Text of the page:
Treplacement therapy

Dihydrotestosterone (DHT) (referred to as androstanolone or stanolone when used medically) can also be used in place of testosterone as an androgen. The availability of DHT is limited; it is not available in the United States or Canada, for instance, but it is available in certain European countries, including the United Kingdom , France , Spain , Belgium , Italy , and Luxembourg . [5] DHT is available in formulations including topical gel, buccal or sublingual tablets, and as esters in oil for intramuscular injection. [6] Relative to testosterone, and similarly to many synthetic AAS, DHT has the potential advantages of not being locally potentiated in so-called androgenic tissues that express 5α-reductase (as DHT is already 5α-reduced) and of not being aromatized into an estrogen (it is not a substrate for aromatase).

We included 296 RRT-treated critically ill patients. Of 283 patients with complete data on fluid balance, 76 (%) patients had fluid overload. The median (interquartile range) time from ICU admission to RRT initiation was 14 ( to ) hours. The 90-day mortality rate of the whole cohort was 116 of 296 (%; 95% confidence interval to %). The crude 90-day mortality of patients with or without fluid overload was 45 of 76 (%) vs. 65 of 207 (%), P < . In logistic regression, fluid overload was associated with an increased risk for 90-day mortality (odds ratio ) after adjusting for disease severity, time of RRT initiation, initial RRT modality, and sepsis. Of the 168 survivors with data on RRT use at 90 days, 34 (%, 95% CI to %) were still dependent on RRT.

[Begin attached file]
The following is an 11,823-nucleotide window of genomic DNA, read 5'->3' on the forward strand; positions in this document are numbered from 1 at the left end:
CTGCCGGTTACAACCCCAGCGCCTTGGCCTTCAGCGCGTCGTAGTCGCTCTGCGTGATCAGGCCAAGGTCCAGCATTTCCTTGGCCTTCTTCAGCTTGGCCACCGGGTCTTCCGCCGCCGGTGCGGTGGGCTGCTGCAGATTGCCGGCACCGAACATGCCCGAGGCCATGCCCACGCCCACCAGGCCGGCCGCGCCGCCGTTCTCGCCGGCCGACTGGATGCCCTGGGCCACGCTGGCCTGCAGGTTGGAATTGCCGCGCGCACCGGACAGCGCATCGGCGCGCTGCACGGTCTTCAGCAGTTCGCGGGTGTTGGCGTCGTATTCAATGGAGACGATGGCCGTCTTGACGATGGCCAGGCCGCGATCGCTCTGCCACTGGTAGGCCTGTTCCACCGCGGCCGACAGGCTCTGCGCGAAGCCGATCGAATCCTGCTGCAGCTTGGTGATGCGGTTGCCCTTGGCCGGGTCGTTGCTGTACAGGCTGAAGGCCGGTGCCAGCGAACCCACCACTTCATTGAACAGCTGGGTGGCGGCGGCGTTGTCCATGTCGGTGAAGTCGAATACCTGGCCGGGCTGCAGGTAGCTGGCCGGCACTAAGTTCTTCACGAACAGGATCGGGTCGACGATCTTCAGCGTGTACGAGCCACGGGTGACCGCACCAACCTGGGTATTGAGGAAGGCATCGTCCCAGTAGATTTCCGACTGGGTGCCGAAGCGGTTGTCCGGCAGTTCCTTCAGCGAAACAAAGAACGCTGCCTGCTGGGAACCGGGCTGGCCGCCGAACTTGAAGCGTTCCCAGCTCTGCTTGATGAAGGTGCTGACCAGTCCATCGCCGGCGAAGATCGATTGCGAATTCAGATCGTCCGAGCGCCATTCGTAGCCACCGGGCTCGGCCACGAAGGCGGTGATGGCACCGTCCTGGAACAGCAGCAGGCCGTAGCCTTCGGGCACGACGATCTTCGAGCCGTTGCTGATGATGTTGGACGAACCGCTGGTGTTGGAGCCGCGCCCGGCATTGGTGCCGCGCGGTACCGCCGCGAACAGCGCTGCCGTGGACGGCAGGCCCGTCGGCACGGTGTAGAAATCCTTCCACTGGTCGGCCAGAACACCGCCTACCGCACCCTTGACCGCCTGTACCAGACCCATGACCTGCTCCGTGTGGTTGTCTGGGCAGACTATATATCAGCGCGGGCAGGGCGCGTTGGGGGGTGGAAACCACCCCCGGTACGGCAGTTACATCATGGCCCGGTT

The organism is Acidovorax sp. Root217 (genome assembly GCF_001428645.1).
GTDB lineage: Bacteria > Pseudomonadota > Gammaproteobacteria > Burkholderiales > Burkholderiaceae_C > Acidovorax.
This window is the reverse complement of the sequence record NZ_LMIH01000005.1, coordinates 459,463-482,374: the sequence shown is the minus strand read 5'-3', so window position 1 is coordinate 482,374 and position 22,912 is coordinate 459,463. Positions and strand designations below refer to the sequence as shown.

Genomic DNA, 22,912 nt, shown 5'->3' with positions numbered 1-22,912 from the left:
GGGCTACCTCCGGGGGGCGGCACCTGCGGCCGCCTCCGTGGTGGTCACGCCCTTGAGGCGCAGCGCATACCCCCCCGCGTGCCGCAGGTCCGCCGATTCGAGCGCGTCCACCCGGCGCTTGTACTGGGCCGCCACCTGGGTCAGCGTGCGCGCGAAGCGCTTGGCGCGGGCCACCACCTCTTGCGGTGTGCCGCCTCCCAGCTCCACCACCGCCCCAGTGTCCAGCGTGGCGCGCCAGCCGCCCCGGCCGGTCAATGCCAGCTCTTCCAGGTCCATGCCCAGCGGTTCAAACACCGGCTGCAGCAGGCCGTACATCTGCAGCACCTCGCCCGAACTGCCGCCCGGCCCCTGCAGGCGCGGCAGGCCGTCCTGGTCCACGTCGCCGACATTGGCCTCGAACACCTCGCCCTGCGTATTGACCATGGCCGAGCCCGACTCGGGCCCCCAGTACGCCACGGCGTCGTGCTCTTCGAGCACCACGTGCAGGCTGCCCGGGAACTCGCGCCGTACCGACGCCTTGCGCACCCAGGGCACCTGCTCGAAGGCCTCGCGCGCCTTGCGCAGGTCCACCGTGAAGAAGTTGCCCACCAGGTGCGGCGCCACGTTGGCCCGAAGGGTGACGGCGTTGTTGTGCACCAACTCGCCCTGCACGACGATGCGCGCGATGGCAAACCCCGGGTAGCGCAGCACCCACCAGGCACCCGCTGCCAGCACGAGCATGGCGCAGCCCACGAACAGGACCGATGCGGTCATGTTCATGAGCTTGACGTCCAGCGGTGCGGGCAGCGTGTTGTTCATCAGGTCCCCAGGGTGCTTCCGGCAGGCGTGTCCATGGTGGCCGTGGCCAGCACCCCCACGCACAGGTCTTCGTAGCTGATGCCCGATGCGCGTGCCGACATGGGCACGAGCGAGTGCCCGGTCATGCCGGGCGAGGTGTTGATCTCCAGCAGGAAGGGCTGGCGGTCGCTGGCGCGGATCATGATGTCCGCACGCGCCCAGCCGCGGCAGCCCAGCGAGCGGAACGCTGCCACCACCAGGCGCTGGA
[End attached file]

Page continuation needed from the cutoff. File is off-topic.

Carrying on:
Treplacement therapy

t replacement therapy

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